A lifetime mortgage is not suitable for everyone and may affect your entitlement to means tested benefits, so it is important to seek financial advice before taking any action.  If you are considering releasing equity from your home, you should consider all options available before equity release.  

The interest that may be accrued over the long term with a Lifetime Mortgage, may mean it is not the cheapest solution.  As interest is charged on both the original loan and the interest that has been added, the amount you owe will increase over time, reducing the equity left in your home and the value of any inheritance, potentially to nothing.

Although the final decision is yours, you are encouraged to discuss your plans with your family and beneficiaries, as a Lifetime Mortgage could have an impact on any potential inheritance. We would also encourage you to invite them to join any meetings with your Financial Adviser so they can ask questions and join in the decision, as we believe it is better to discuss your decision with them before you go ahead.  This is a referral service.

What is the current retirement age and at what age can you take your pension?

You can actually retire whenever you want, if you have enough money to last you for the rest of your life. You can actually retire today. However, there are rules when it comes to pensions and when you can actually access them.

You can currently take the State Pension at age 66, but that age limit is gradually increasing. From 2026 the state pension age for many people will be 67 or 68, depending on how old you are. This depends on future governments as well and if any amendments are made to the rules.

So it’s not a dead cert at the moment. If you do want to know what your current state pension age is, look at the government website which will give you a forecast.

With a defined benefit pension you can usually take benefits from age 60 or 65 depending on the scheme you have. It will state on your pension summary when the normal retirement date is. You can sometimes take income earlier at age 55, but you need to be careful because this may result in reduced income.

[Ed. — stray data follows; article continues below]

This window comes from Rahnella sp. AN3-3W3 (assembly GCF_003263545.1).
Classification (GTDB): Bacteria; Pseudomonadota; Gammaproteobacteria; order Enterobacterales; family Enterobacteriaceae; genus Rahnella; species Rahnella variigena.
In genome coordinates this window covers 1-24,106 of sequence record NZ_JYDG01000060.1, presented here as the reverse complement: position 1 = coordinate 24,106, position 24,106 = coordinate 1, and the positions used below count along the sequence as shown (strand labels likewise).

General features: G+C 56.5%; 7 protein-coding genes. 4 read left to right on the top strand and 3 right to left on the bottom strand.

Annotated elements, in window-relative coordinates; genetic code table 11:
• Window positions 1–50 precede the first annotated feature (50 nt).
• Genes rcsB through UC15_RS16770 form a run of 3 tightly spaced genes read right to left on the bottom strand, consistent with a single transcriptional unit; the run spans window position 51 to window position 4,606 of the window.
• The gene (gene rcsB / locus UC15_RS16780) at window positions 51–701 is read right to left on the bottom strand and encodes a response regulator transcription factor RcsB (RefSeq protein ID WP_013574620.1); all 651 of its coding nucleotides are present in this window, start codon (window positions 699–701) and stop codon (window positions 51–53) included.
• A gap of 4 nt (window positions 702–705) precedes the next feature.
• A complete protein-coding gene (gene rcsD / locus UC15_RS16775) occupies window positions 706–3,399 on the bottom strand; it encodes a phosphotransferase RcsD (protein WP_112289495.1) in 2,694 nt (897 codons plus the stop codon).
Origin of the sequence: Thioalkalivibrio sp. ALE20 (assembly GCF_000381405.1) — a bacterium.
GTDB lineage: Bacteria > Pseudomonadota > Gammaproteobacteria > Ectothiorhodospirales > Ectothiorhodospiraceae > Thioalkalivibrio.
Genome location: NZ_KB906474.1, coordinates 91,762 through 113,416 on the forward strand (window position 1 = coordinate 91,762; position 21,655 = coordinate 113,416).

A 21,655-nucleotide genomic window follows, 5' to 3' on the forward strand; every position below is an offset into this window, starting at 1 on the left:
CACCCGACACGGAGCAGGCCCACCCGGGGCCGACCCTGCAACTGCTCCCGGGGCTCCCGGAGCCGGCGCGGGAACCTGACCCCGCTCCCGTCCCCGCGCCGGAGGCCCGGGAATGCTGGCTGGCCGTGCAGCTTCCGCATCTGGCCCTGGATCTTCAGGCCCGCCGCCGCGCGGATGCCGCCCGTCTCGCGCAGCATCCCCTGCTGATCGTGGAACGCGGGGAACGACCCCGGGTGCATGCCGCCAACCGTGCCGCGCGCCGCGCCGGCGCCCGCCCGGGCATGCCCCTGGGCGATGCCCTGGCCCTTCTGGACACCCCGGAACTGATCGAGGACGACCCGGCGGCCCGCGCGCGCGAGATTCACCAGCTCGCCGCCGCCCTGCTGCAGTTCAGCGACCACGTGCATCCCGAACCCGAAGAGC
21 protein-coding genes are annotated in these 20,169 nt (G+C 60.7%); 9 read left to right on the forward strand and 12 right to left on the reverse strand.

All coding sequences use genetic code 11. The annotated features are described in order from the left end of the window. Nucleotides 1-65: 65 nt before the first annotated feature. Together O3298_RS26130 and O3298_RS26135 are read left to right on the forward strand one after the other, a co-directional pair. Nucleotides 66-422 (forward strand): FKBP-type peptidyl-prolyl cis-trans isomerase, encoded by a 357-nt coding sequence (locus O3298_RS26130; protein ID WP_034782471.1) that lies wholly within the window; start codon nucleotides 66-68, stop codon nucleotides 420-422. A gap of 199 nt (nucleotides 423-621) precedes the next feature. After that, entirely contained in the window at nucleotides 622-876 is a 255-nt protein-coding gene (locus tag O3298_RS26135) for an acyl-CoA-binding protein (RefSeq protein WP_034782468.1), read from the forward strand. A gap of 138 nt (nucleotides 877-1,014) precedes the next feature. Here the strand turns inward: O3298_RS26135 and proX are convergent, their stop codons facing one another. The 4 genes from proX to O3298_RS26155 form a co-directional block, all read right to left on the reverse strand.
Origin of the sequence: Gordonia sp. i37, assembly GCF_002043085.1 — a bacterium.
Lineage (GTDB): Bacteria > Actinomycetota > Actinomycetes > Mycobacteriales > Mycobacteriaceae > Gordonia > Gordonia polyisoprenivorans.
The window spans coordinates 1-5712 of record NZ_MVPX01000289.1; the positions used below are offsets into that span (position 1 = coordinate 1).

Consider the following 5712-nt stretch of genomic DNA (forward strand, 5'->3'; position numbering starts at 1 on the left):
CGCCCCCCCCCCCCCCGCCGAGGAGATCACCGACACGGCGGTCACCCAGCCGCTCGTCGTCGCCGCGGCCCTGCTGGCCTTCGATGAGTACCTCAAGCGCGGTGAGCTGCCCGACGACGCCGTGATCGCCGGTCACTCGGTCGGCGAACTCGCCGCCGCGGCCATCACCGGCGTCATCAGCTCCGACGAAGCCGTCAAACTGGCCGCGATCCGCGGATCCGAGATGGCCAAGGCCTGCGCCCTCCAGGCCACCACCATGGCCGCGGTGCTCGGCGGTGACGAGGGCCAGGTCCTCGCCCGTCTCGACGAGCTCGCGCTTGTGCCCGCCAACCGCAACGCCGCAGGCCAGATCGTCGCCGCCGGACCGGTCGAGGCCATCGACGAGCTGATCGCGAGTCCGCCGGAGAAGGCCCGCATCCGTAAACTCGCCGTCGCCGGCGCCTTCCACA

The other main pension type is the defined contribution pension. With these you can usually take benefits at age 55, but again rules are always changing. This is planned to increase to age 57 from 2028.

Why do I need to plan for retirement?

There are multiple factors that you need to take into account. The way I look at it is quite simple. If you plan for your retirement, you’re more likely to retire earlier. You’re more likely to be financially secure, and more likely to enjoy your retirement.

If you don’t plan for your retirement you are more likely to work for longer, more likely to struggle financially and less likely to enjoy your retirement. Research shows that a comfortable retirement requires an income for a single person of over £30,000 a year. So when you take that into account, some people will get a state pension that only covers a third of this.

So the only way to ensure that you have a comfortable retirement is to plan for it and to put provisions in for it now.

How do I plan for retirement?

The first step is to look at what you currently have. That’s not just pensions: it includes property assets, general investments and any alternative investments you have. Many of these are actually quite easy to get hold of.

Also, if you think you have some old pensions with previous employers but you’re not sure, there’s a useful tool on the government website which allows you to trace old pension providers.